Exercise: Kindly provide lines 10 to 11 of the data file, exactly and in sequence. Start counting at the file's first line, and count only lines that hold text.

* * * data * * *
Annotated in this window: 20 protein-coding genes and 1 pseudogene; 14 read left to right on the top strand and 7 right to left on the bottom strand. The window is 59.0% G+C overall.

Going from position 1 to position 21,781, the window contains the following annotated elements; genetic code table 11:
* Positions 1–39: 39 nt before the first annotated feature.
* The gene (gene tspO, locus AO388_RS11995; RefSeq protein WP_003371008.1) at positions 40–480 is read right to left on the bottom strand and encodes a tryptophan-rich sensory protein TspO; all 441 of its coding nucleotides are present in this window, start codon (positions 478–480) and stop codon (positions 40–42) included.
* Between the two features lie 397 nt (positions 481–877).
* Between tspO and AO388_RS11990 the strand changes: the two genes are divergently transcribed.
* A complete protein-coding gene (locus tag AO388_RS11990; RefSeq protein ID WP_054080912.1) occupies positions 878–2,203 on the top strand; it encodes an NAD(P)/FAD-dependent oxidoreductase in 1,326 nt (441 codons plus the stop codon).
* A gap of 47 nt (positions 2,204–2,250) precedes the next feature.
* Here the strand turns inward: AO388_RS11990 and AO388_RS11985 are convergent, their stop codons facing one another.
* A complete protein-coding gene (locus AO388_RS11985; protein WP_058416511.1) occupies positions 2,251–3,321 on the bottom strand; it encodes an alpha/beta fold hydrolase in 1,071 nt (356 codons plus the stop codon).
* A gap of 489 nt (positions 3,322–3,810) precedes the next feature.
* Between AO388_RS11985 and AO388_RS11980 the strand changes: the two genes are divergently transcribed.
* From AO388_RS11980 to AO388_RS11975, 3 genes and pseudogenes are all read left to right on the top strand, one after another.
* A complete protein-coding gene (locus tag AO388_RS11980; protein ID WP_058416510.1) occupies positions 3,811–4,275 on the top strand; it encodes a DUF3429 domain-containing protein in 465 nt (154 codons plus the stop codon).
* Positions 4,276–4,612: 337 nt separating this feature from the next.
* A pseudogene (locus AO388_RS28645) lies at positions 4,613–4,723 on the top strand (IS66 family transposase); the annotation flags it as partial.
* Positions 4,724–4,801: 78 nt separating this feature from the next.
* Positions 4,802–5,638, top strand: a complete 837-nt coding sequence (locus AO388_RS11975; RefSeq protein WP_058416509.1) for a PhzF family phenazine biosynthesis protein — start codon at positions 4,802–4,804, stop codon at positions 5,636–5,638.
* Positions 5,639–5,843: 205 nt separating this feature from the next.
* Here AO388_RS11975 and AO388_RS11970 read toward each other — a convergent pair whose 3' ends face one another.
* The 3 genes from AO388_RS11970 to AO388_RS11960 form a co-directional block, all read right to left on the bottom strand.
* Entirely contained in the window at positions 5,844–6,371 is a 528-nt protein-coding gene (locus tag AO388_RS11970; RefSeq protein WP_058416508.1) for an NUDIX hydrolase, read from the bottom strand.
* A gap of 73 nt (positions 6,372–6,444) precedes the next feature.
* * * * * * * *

* A complete protein-coding gene (locus AO388_RS11985; protein WP_058416511.1) occupies positions 2,251–3,321 on the bottom strand; it encodes an alpha/beta fold hydrolase in 1,071 nt (356 codons plus the stop codon).
* A gap of 489 nt (positions 3,322–3,810) precedes the next feature.